Thinking about it, the song was extremely appropriate for its times, and the release of the serial coincided with the low point of the value of a B.A., B.Sc. or B.Com. degrees in India (I remember feeling rather proud when the sitcom came out that I was studying engineering, and hence wasn’t one of “them”).

Until the 1980s or so, the possession of a bachelor’s degree qualified you for a large gamut of opportunities, mostly in the government. So it didn’t matter that much what you studied, and if you weren’t particularly useless, you’d find a job to get by on.

To take an example, my mother had a bachelor’s in biology, but spent most of her career in an accounting job (she entered the workforce in the 1970s). In other words, it didn’t matter what degree you had, as long as you had one. So people gladly did whatever degree they could get into.

In the 1990s, however, with the government sector on the decline and liberalisation not having had enough of an impact to massively expand the job market, there was trouble for these graduates. Government was no longer recruiting as it used to, and the private sector wasn’t picking up the slack either. It was at this time that most such graduates started going jobless, and the value of these degrees diminished like crazy.

It is no surprise that around the time I finished high school (2000), everyone wanted to study engineering – opportunities for most other degrees were very few. With liberalisation in the education sector having kicked in, supply in engineering college seats expanded to meet the demand (in some states at least). It was a popular meme in those days that anyone who studied for a B.A. or a B.Sc. did so only because they couldn’t get an engineering seat.

It was around this time, the absolute low point for B.A., B.Sc. and B.Com. that daNDapiNDagaLu came out. The sitcom lost its relevance rather soon, though.

With liberalisation in full swing in India,development in communications technology, and slowing growth in developed markets, “offshoring” became a thing. Companies in developed western markets figured out that they could get routine stuff done for a lot cheaper by “offshoring” them to emerging markets, where labour was a lot cheaper.

And some of those jobs came to India, which had a large pool of (hitherto unemployed) graduates, most of whom spoke English. It started with call centre jobs (where Indians were trained to get Western or “neutral” accents, and Janardhans became Johns). Then came slightly higher value adding jobs, like accounting, secretarial services, etc. Business Process Outsourcing was soon a thing, and it didn’t take Thomas Friedman too long to write The World is Flat.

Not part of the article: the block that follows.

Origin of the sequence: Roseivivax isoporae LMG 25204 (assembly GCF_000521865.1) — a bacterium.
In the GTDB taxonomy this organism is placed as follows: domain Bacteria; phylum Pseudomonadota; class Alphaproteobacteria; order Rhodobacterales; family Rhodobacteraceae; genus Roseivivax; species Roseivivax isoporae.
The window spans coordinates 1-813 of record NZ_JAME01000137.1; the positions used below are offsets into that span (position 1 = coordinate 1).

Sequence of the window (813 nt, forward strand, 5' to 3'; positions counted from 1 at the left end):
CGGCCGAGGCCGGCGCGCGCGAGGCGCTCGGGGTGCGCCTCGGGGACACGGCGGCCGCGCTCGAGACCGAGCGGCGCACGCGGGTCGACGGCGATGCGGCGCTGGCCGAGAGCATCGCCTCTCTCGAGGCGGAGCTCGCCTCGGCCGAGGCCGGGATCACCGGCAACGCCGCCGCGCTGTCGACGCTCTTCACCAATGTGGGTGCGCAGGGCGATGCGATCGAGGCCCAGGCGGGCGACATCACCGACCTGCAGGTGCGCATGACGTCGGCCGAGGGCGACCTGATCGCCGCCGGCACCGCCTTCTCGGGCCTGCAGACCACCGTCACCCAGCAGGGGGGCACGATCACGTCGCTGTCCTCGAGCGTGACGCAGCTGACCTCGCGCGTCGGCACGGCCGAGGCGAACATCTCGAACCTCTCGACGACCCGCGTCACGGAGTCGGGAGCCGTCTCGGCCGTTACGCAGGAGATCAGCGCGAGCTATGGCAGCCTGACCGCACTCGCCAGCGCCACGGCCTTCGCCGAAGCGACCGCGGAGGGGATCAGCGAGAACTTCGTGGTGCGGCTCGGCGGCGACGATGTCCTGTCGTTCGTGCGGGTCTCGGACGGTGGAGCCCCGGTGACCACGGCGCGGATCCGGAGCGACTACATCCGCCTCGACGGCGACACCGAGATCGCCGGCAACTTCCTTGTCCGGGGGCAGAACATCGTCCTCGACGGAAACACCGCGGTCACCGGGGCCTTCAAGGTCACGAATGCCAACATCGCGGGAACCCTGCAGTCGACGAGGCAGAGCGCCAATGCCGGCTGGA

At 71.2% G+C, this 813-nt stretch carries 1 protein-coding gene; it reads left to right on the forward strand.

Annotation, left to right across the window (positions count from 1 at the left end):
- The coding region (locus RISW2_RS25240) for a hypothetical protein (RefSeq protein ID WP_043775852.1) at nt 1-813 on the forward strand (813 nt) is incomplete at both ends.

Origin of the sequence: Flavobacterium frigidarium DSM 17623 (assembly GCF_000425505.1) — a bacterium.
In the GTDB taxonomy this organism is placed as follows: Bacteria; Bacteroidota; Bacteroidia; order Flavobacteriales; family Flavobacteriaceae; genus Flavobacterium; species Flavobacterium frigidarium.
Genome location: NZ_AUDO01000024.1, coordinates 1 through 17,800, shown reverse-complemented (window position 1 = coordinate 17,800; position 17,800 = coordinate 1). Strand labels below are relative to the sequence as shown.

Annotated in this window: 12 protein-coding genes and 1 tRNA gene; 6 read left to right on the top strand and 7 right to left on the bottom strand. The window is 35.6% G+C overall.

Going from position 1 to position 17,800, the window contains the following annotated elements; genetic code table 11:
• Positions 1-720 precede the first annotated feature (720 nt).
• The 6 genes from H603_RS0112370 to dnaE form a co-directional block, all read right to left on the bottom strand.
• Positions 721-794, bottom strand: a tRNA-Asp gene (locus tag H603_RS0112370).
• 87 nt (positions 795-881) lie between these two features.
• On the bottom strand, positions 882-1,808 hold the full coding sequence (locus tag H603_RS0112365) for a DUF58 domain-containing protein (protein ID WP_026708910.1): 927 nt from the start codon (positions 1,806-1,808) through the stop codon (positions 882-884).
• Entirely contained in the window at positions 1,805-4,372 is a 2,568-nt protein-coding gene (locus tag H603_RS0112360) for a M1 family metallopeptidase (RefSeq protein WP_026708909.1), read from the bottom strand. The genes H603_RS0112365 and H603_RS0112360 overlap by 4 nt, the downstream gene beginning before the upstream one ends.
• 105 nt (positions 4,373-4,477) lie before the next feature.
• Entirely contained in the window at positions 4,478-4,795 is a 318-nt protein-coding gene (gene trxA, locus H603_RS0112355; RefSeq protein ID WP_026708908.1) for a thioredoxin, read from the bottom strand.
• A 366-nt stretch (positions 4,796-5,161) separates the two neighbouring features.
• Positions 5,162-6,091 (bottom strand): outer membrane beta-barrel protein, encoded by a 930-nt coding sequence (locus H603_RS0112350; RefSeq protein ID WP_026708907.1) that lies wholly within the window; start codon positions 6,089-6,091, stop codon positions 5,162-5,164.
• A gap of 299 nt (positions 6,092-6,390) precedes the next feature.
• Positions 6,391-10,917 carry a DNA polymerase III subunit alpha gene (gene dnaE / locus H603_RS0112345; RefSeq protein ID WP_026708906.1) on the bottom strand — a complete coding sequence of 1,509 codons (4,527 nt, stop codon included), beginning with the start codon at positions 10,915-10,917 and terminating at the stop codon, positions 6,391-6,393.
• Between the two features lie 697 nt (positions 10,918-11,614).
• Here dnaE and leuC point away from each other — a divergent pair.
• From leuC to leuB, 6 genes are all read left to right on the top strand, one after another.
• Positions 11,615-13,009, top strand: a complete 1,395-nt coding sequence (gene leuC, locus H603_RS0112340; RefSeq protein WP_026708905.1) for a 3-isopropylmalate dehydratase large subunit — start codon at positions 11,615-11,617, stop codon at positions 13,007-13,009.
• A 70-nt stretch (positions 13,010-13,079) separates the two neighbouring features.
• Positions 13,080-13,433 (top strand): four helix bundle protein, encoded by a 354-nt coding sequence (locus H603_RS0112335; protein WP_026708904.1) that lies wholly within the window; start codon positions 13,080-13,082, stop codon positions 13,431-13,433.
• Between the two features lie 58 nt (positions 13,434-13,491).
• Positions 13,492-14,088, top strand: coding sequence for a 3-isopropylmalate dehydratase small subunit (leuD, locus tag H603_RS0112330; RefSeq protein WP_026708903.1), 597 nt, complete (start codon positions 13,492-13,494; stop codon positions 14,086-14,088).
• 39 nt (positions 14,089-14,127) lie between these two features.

With the coming of these jobs, the market for people with B.A., B.Sc. and B.Com. was suddenly opened up, and there was a range of jobs these people could do. Today, someone with one of these degrees, as long as they are reasonably capable, can expect to find a job after graduation.

Society hasn’t kept up, though. A lot of people are still in the daNDapiNDagaLu mode, and consider those studying B.A., B.Sc. or B.Com. as potential “waste bodies”, not realising that the time now is different!

Callousness of the callus

When my wife went to the University of Michigan as an exchange student, she embarked on a “social experiment” that I later termed “Lord of the ringless” (I’m not sure if I’ve mentioned here already  that she’s a big fan of social experiments).

The hypothesis, based on advice from a senior in her own college, was that a married exchange student was unlikely to win too many friends, and find too many people to hang out with. With a number of potentially interesting conversations and friendships at her “home school” IESE having ground to a halt the moment the counterparty noticed the ring on her finger, she decided to leave her ring behind at home when she travelled to Ann Arbor.

The social experiment worked, for a while at least. She managed to find herself a solid assignment group, and a bunch of friends to hang out with, before she got “outed“.

Back home in Bangalore last December, she wore back her ring, and promised she would never take it off again. Simultaneously, she made me promise that I would never take off my wedding ring, either. I accepted conditionally. “Most of the time I’ll wear the ring”, I said, “but I need to take it off when I’m deadlifting. Else it will give me calluses”.

“Oh, but I love picking your calluses! Don’t deny me that opportunity!”, she shot back.

I may not have mentioned on this blog that she’s always been a big fan of picking out scabs and calluses, right from the time she was a kid. For a long time, this was restricted to picking out her own, but then once she found me, she has ensured that no scab or callus of mine has gone unattended.

And so, thanks to this arrangement, I continue to wear my ring while lifting, and that gives a big callus at the base of my right ring finger. And my wife enjoys picking out these calluses, and now she has her own incentive to make sure I remain fit and go to the gym regularly!

Though I’m considering buying a pair of weightlifting gloves now!